Please note that these ratings solely represent the complete review's biased interpretation and subjective opinion of the actual reviews and do not claim to accurately reflect or represent the views of the reviewers. Similarly the illustrative quotes chosen here are merely those the complete review subjectively believes represent the tenor and judgment of the review as a whole. We acknowledge (and remind and warn you) that they may, in fact, be entirely unrepresentative of the actual reviews by any other measure.

- Return to top of the page -

The complete review's Review:

       Three to See the King takes place in an unreal world. The nameless narrator lives in a tin house with no windows, in the middle of a sandy, "wild and blustery plain", miles from anywhere or anyone. He's lived there for years, happy in his seclusion -- which isn't a complete isolation. He has neighbours, and they come visit on occasion.
       A change comes with a woman, someone he hardly knows -- "a friend of a friend you might say" -- who comes and then stays. Her name is Mary Petrie, and he's glad to have her at least for the physical intimacy, if nothing else.
       The narrator has (or had) a dream -- or rather, since this a Mills-novel, a scheme -- which Mary reminds him of: he had wanted to travel until he came to a canyon and then settle there, in a house of tin. He settled in a tin-house (which he found abandoned) but only on the plain; he'd never found his canyon.
       He's not the only dreamer. He has several neighbours -- three, in particular -- and then there's also the figure of Michael Hawkins. Michael, especially, has big plans, and things change in the area when the narrator's neighbours move to be nearer to this messianic figure.
       It turns out, eventually, that Michael is working on a canyon project: "he's creating a canyone for us all to live in." If that doesn't sound ominous ... but almost everybody is quite enthusiastic about the idea. The narrator eventually goes to check it out, and even he is impressed by the enormity of the undertaking.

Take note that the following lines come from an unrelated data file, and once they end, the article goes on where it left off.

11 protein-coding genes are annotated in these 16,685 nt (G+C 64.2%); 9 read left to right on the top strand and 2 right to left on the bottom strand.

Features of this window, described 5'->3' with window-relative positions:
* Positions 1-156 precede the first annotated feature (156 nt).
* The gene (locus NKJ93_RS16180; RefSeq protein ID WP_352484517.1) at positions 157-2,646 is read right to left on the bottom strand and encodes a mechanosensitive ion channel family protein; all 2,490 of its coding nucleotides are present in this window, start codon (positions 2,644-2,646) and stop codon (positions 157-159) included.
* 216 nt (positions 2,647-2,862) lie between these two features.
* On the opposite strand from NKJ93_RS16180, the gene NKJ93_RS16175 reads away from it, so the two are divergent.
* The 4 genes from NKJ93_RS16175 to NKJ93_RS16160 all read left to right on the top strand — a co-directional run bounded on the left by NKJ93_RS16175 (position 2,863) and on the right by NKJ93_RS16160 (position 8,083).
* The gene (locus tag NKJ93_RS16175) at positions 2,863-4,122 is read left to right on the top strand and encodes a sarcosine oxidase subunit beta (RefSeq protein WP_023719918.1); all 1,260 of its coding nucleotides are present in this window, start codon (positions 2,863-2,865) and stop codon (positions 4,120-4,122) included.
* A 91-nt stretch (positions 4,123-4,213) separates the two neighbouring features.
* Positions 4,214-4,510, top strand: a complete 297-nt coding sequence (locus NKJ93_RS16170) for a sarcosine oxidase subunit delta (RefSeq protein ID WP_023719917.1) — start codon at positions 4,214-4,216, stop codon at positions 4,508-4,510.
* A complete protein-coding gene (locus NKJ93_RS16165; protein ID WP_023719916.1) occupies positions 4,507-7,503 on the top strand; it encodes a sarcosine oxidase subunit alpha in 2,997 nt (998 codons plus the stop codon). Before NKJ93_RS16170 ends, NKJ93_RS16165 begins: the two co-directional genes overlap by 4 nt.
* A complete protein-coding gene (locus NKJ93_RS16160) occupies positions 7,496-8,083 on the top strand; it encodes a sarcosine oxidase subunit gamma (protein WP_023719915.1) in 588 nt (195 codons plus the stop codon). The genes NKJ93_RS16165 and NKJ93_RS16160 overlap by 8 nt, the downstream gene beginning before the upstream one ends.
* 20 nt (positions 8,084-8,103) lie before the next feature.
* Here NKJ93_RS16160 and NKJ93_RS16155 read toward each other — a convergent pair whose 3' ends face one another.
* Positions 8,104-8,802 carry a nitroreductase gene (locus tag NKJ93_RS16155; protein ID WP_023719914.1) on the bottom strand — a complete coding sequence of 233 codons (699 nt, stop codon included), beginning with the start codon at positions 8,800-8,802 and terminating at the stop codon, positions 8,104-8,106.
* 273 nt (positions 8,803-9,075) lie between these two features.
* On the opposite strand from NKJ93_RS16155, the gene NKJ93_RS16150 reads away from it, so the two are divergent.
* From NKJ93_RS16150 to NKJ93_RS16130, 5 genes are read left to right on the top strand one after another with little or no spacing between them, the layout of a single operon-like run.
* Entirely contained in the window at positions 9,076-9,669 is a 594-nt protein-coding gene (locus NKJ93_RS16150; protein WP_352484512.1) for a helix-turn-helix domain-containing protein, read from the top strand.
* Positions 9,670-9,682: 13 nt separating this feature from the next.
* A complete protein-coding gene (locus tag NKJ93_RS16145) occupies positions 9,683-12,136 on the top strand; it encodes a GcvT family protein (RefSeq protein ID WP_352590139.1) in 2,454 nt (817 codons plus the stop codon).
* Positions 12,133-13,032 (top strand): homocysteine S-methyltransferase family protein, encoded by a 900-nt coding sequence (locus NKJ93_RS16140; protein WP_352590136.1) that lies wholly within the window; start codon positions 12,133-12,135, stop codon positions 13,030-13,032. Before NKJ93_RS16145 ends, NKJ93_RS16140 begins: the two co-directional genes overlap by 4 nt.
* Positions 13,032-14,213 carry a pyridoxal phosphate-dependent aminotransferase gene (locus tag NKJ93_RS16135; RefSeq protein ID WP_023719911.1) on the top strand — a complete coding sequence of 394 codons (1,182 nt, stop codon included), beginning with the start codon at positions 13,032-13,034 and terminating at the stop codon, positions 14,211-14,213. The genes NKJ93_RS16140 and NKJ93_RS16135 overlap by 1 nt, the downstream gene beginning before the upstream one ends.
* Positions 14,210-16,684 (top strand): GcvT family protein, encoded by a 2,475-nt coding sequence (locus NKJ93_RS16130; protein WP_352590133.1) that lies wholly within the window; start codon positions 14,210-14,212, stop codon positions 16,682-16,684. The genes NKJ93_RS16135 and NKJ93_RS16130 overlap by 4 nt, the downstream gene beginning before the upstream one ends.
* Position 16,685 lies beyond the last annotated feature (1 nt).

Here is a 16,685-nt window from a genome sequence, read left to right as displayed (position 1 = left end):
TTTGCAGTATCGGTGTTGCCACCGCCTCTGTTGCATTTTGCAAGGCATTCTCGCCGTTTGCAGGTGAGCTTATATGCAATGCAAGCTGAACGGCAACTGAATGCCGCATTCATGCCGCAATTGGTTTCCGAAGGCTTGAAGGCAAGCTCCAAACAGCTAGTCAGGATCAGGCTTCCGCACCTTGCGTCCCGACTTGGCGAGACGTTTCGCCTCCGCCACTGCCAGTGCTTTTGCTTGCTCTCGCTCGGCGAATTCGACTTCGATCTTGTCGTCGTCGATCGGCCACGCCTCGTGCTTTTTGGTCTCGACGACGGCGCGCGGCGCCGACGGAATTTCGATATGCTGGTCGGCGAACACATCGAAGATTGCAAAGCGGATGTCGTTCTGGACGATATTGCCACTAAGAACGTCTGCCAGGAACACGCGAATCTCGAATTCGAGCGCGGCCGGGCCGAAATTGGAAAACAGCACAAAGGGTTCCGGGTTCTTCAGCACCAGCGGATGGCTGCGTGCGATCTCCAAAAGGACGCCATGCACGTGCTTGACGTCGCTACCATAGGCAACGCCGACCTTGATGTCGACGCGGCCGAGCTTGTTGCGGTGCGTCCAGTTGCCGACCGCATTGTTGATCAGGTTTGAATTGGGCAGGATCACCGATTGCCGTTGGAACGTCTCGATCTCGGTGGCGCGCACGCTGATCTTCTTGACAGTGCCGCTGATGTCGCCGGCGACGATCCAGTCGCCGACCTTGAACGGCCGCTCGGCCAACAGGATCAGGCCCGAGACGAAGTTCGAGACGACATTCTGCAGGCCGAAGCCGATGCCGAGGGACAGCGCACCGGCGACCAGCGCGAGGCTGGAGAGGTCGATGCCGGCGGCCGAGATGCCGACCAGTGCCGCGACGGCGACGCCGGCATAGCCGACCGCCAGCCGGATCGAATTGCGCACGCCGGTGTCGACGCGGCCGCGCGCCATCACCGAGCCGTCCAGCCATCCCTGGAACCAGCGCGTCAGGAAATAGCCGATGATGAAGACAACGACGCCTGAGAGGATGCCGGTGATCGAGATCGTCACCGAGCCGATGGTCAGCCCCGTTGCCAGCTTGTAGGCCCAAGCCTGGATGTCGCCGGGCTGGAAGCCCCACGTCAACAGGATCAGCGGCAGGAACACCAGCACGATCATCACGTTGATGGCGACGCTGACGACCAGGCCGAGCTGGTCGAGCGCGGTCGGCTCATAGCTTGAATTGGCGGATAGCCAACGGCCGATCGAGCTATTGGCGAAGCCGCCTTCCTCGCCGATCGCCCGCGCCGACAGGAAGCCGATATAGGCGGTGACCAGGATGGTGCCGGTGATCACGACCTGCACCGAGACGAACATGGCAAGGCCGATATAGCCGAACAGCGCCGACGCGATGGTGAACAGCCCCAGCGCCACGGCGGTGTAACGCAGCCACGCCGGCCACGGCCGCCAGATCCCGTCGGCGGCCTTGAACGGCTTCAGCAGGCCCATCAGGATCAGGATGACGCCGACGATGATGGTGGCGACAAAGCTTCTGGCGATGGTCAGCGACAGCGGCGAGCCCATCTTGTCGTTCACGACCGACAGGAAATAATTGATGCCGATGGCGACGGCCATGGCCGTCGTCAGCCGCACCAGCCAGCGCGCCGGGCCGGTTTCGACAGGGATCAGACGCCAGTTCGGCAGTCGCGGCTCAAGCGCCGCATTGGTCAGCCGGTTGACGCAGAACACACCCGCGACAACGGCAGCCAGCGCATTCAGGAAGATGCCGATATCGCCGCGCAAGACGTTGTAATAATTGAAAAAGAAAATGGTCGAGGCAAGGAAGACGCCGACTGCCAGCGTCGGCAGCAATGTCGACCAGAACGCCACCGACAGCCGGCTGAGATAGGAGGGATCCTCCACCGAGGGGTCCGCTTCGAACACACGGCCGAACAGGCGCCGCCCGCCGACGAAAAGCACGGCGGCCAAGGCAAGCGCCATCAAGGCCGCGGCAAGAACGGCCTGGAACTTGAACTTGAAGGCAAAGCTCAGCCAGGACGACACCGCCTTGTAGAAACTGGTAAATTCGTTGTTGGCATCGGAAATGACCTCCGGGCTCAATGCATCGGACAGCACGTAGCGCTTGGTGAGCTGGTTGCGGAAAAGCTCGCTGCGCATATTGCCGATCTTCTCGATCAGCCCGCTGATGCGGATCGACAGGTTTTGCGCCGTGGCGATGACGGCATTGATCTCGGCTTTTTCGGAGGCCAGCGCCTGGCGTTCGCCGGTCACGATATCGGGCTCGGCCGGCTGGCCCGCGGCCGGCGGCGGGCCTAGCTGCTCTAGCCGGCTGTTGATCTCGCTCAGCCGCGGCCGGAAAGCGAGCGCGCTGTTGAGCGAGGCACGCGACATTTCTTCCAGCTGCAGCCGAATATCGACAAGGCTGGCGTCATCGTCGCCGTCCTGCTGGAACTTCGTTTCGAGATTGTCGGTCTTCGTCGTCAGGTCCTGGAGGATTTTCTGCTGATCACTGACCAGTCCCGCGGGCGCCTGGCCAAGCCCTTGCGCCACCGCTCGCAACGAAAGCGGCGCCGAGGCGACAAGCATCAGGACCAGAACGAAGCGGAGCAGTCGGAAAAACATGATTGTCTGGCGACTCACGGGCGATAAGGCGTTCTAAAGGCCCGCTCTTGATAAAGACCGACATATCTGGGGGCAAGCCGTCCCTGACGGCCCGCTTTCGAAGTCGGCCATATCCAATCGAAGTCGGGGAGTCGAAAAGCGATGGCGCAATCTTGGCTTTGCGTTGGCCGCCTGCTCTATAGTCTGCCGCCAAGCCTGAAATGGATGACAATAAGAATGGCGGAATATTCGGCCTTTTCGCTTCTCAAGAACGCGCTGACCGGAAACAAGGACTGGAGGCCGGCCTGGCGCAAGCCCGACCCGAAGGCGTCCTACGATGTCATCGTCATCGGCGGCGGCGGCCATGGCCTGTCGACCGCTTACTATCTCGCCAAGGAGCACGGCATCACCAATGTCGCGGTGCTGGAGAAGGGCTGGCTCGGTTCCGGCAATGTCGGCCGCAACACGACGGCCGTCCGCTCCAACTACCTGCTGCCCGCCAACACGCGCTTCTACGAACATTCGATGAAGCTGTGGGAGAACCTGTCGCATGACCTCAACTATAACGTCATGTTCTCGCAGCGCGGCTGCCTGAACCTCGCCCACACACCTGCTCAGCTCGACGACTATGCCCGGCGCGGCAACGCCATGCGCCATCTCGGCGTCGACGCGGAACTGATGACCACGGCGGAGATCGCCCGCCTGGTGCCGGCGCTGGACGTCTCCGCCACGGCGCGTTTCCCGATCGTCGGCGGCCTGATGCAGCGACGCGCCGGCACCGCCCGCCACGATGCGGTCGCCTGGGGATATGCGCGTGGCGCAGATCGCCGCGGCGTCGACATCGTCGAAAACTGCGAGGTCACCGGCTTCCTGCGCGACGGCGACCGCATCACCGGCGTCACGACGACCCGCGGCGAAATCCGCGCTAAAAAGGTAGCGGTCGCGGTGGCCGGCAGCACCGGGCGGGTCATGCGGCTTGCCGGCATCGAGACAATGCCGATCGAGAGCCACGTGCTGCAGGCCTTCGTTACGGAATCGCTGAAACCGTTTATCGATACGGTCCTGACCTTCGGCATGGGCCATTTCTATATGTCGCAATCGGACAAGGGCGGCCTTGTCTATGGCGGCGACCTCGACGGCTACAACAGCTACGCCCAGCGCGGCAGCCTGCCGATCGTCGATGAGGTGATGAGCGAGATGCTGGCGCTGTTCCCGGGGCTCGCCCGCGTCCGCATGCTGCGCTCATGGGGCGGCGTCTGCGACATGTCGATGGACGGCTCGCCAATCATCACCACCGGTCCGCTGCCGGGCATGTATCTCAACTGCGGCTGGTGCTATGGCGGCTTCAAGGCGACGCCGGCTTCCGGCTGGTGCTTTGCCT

A tin-house pioneer, the narrator (and his former neighbours) are looked up to: it's everybody's dream to live in a tin house. Which means things get more complicated when Michael decides on something else .....
       Some of the symbolism is a bit too simplistic. We all live in tin-houses, and the like: the narrator's difficulty in descending into the canyon, for example (it turns out he has vertigo) -- and then, of course, his difficulties getting out.
       Mary -- hardly always a voice of reason -- tells him early on: "It's not where you are that counts but who you are with", but it takes a while for that lesson to sink in.
       Mills creates a nice sense of mounting mass hysteria all along (culminating quite as expected), and the ill-fated canyon and clay project winds down in predictable fashion. The unreal setting is a bit hard to credit: it's not clear where food is obtained, for example, or what the outside world all these people are fleeing might be like. And the characters are oddly lacking in history -- or much motivation for practically anything. But otherwise it's a neat and fairly successful setting.
       The tin-house lifestyle and the narrator's lack of ambition are nicely expressed:

Existing in a house of tin was an end unto itself, a particular state of being, and time didn't come into it.
       The Michael-figure is cause for considerable turmoil, quite nicely done, if not fully convincing in contrast with whatever might have drawn these characters to this place in the first place. As usual, Mills nicely conveys an ominous atmosphere -- though here, by, for once, allowing for the actual explosion, it isn't quite as satisfying as in his other works.
       Well written, quite well-presented, but not entirely satisfying.

- Return to top of the page -


Three to See the King: Reviews: Magnus Mills: Other books by Magnus Mills under review: Other books of interest under review:
  • See Index of contemporary British fiction under review

- Return to top of the page -

About the Author:

       British author Magnus Mills was born in 1954. He has written several novels.

- Return to top of the page -

© 2003-2012 the complete review

Main | the New | the Best | the Rest | Review Index | Links